A Course in Miracles echoes this same philosophy by telling us to "choose once again," whenever we have made a choice that has felt painful. It doesn't say berate yourself, throw in the towel, and make sure to obsess about what isn't working. It asks us to save time and just begin again. Choose the new behavior or belief now. Give birth to a different experience this very minute. This kind of freedom isn't irresponsible. It's the ultimate responsibility. You have a mandate in this lifetime to give yourself every chance to be healthy and true.

When I first began writing in the hopes of turning it into a career, I suffered from my own blame and shame, kind of like bad cop and worse cop interrogating me about my creative whereabouts and lack of productivity. I'd work up all kinds of writing schedules. Then I'd ignore my own intentions and eat chocolate, a screw you etched in sugar. I absolutely couldn't trust myself. This was mortifying.

Of course, I did make progress as a writer. But I didn't get there by finding a nice, harmless chemical to paralyze my legs from the hours of 3:00p.m. to 5:00p.m. so that I'd sit still and focus. I didn't get there by calling myself names that would make a Southern drill sergeant blanche. I learned to encourage myself through the strength of love.

In my first book This Time I Dance!, I wrote "Only the tender can breed the fierce." This was a revelation to my alpha-trained Type A brain. Like my non-meditating client, I thought that if I had "misbehaved," I deserved an electric shock, not a bubble bath.

But my deeper wisdom, reflected, "Be even kinder to yourself when you feel fear. Love, not anger, inspires right action." It was true. Part of me avoided writing because I was afraid to face a new challenge in the shadow of my own cruelty. I was overwhelmed with the pressure to perform. Every minute of writing was like having NASA monitor a launch, not to mention the snobby panel of judges in my head who were always disappointed that I wasn't Proust or Elizabeth Gilbert. They'd challenge every word I wrote: Really, you're going to use a comma there? Are you writing about that again? Do you think this material is brilliant enough to promise you a career? And so on.

Let's just say it's hard to take the biggest risks of your life in front of your greatest enemy. I was my greatest enemy. That's why gentleness rocked my world. It led to inspired action. And action inspired traction. And traction inspired my heart's commitment-- which is a whole different beast than a commitment from your head.

Sometimes, we have an ill-advised idea of what "showing up" looks like. In the creative life, many people confuse rigidity with purity. But remember the creative personality might have many loves and devotions. And this is not distraction or avoidance. This is self-expression.

When I lived in the mountains outside of Denver and was writing my first book, I drove into the city weekly to teach classes and because I loved to hang out at coffeehouses downtown. Ralph, an older gentleman in a writing group, lambasted me one night (yes, in a support group). "If you were serious about that book, you'd just stay in the mountains and write," he barked. I immediately felt like a wannabe, someone who lacked the emotional grammar to go the distance. I didn't know then, that allowing myself to do what I really wanted to do, was what was going to sustain the distance. I wasn't flighty. I was learning the inner mechanisms of how I took flight.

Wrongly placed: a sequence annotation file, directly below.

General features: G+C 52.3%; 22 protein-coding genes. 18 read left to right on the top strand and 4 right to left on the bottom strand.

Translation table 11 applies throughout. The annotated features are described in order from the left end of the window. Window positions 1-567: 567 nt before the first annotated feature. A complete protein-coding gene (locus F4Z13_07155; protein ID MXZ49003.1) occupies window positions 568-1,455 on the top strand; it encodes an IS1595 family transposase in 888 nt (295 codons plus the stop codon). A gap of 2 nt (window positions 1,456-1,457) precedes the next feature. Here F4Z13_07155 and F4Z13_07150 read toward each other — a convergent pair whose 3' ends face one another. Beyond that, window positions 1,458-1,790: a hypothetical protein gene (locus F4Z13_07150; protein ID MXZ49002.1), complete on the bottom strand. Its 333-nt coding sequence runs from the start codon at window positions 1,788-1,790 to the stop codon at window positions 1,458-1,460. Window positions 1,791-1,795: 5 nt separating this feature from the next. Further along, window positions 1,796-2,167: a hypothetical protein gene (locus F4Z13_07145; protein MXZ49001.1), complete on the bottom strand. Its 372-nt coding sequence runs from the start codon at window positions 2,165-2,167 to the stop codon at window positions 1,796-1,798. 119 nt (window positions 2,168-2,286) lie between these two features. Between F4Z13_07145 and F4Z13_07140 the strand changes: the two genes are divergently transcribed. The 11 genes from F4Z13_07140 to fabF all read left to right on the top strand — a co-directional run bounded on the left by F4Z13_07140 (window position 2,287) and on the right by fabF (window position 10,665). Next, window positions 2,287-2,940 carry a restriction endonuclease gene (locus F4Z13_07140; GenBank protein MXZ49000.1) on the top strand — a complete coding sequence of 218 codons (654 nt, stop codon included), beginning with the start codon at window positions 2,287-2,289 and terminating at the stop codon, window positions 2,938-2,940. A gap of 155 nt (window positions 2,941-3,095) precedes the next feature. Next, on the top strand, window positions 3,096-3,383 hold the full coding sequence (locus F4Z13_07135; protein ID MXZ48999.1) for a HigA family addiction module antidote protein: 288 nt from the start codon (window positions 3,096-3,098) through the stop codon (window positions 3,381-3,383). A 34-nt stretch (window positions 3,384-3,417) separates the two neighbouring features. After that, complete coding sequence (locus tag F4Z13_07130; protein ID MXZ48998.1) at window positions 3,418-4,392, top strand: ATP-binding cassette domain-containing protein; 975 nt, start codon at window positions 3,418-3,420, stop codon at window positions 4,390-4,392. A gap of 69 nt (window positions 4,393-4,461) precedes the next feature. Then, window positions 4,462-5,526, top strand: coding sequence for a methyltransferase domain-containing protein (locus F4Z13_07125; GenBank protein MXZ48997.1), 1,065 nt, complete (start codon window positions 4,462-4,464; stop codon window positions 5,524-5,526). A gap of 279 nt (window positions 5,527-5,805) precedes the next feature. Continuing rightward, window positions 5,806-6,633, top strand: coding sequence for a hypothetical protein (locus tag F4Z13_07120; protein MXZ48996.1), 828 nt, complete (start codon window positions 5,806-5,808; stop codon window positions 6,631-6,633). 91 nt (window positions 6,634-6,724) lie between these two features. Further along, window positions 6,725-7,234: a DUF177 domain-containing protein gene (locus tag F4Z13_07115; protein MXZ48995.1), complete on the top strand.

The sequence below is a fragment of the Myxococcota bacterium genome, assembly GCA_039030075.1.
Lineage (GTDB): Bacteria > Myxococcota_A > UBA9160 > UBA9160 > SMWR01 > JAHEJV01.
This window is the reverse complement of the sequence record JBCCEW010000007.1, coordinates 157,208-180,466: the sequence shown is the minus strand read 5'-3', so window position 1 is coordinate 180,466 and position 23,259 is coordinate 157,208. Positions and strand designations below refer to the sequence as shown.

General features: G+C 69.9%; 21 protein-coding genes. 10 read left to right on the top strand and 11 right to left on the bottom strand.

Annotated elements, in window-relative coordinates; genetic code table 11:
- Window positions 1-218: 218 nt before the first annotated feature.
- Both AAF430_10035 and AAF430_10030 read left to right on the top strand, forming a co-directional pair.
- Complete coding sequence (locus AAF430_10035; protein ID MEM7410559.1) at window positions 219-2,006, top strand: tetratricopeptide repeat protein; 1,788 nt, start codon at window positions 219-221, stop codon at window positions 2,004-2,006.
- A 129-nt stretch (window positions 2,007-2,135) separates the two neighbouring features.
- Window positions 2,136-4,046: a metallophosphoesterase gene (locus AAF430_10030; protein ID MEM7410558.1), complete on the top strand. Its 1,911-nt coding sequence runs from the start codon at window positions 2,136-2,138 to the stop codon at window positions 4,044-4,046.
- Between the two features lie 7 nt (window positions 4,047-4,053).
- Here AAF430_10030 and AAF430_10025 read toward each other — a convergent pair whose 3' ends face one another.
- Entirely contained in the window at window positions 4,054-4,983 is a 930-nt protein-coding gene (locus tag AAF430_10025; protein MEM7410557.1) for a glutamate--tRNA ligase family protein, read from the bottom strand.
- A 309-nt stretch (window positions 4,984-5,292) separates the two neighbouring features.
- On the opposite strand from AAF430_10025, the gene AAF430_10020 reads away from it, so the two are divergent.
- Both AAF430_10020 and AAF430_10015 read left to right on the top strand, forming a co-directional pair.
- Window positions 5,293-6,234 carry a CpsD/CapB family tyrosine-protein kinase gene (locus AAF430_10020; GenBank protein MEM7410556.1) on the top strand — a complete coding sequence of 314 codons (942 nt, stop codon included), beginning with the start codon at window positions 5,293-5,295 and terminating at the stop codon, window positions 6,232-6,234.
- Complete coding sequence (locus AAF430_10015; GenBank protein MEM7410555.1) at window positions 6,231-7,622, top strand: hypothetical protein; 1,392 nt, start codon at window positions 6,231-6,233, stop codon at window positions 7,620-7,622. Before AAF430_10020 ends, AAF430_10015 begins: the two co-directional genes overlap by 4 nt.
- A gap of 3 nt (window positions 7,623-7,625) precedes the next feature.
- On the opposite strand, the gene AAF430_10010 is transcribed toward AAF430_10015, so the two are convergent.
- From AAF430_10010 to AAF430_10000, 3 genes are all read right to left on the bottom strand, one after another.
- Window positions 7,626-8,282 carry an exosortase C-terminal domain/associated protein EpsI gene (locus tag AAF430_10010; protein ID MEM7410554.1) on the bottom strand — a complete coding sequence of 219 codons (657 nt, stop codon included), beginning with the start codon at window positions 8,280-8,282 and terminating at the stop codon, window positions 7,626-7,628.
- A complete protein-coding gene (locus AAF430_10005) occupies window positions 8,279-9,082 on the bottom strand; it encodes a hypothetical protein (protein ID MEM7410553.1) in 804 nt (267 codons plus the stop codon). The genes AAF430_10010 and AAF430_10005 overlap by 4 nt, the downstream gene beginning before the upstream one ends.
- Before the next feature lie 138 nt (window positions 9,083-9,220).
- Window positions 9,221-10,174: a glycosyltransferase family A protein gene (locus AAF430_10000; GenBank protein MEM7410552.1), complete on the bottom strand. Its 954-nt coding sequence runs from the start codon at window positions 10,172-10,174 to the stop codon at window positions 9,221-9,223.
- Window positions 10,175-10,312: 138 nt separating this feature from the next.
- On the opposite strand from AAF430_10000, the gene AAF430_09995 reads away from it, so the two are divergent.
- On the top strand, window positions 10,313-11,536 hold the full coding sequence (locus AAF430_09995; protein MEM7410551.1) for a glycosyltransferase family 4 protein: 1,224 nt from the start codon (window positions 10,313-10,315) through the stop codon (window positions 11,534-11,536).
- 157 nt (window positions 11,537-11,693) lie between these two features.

Just because you have more than one interest or responsibility, doesn't make you less faithful to your dreams. I love writing and hiking, but I'm also an extravert and teacher and I love to share my experiences with other people. I love both lives. Likewise, I have clients who are parents---who are not only going to sculpt or work on a sales brochure for their business. Another part of their lives is going to soccer practice and picking up Cheerios and bananas. They are not abandoning their passions. They are claiming more of them.

I've also known dedicated souls who work a job to pay their rent while they steal scraps of hours to devote to their soul's goals. They may never feel like they're doing enough. That's only because they're focusing on what they're not doing. Self-trust and success arise from focusing on all the steps we do take to live our true desires.

Focus on the behaviors you wish to encourage, not the other choices. If you are trying to lose weight, don't agitate over your failure of will on the third day of your program. Celebrate the first two days of enthusiasm and motivation. Only the wins count--if you want to win. In Big Book Twelve Step lingo, "It's all about progress, not perfection."

I know the sticklers will tell you that taking one exercise class or spending one hour with your camera won't help, but I disagree. Every act of love for yourself-- makes a difference. That one time can boost your self-esteem and increase the likelihood that you'll return. Go ahead, stumble into grace. Start and stop a million times. Get there late and leave early. Whatever it takes. So what, if some think you look spasmodic? You are an extraordinary truth-seeker, an inspired explorer, a traveler on a caravan of joy, and that works just fine, because you're moving in the right direction.